Subject: Re: [boost] Formal Review Request: Boost.String.Convert
From: Emil Dotchevski (emildotchevski_at_[hidden])
Date: 2009-02-18 18:36:38
On Wed, Feb 18, 2009 at 3:10 PM, Andrey Semashev
> Emil Dotchevski wrote:
>>>>>> You can define template operator<<
>>>>> How is that?
>>>> What do you mean how? You just define a template operator<< and the
>>>> library-supplied to_string/to_wstring templates will bind to it,
>>>> assuming the user's calls to_string or to_wstring doesn't bind to a
>>>> better overload of to_string/to_wstring.
>>> Which of the to_string/to_wstring functions should I call from the
>>> operator<< template?
>> If all you want is to implement operator<< template in terms of
>> to_string/to_wstring, you won't have to do that because the library
>> will do it for you. That is, if I give you a foo overload of to_string
>> only, but you want to use operator<< for foo, all you'd have to do is
>> include the appropriate header from the library and foo.hpp, and then
>> you can call operator<< as needed, which in this case will forward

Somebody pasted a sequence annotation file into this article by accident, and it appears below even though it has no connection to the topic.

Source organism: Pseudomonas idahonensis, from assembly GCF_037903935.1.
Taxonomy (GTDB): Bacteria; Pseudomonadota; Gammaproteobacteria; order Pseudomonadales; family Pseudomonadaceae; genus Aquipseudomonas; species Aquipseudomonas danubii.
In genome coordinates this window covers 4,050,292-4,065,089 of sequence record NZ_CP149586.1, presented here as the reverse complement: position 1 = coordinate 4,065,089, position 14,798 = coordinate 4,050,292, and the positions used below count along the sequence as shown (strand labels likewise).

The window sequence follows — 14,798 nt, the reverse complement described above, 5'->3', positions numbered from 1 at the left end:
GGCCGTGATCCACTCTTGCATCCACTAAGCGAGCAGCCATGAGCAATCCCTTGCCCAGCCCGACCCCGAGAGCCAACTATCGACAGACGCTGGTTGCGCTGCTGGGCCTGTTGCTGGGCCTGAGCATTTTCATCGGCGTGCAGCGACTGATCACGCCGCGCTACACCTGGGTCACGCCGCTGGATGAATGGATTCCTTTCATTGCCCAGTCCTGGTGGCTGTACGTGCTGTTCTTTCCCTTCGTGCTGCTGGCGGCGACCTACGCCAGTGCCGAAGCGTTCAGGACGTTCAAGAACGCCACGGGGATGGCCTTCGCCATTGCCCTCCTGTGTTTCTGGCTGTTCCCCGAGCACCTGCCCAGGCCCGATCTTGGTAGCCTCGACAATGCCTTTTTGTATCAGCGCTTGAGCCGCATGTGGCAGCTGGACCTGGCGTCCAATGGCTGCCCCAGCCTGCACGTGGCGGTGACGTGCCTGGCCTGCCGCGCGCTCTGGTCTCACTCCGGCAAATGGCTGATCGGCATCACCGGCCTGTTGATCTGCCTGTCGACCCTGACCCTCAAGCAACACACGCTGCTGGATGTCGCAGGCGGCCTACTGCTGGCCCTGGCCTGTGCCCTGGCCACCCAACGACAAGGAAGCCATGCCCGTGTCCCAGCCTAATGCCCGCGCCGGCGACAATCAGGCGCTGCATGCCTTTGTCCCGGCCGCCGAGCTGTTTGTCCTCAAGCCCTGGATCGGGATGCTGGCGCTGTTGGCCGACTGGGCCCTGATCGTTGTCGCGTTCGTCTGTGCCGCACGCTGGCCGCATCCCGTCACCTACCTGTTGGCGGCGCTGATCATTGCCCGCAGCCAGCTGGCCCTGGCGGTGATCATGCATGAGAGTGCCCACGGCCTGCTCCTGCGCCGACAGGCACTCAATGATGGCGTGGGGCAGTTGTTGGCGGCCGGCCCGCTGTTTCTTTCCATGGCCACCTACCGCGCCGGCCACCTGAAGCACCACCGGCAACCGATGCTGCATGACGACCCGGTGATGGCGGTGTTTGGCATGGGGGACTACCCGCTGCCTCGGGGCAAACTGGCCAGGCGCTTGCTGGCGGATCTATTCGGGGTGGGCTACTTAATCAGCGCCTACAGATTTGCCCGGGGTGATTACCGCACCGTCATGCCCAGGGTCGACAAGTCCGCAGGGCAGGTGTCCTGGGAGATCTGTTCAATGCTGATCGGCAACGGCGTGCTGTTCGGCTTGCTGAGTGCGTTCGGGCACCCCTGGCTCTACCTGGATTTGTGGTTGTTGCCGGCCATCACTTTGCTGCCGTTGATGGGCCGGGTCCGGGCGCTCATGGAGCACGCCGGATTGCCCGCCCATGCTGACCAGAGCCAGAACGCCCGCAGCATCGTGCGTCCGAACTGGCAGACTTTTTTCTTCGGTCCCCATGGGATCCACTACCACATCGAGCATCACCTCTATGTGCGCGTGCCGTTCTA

>> your call to to_string.
> I'm confused. So, the users will have to specify to_string overloads instead
> of streaming operators?
No. The users will be able to pick what they provide, and whether it
is a template or not; the library will provide the rest.
>>> It looks like you suggest that the library should implement wide
>>> capability for all classes that it can reach (i.e. those have the narrow
>>> operator<<). Somehow, I don't quite like that kind of a "helping hand". I
>>> suspect it may introduce problems with efficiency, as it will have to
>>> unnecessarily transcode strings.
>> If this inefficiency is a problem, it can be easily addressed by
>> introducing the appropriate optimal overloads. If not, you're arguing
>> premature optimization.
> That's right, overloads for all character types, which is the duplication
> I'm against.
Overloads for all character types can be provided through template
operator<< overload. The whole point of overload resolution is that
overloads can be as specific or as generic as needed, without the
caller having to know about it.
Apropos, one of the reasons why I dislike the convert<string> syntax
is that it unnecessarily demands that the call binds to a template.
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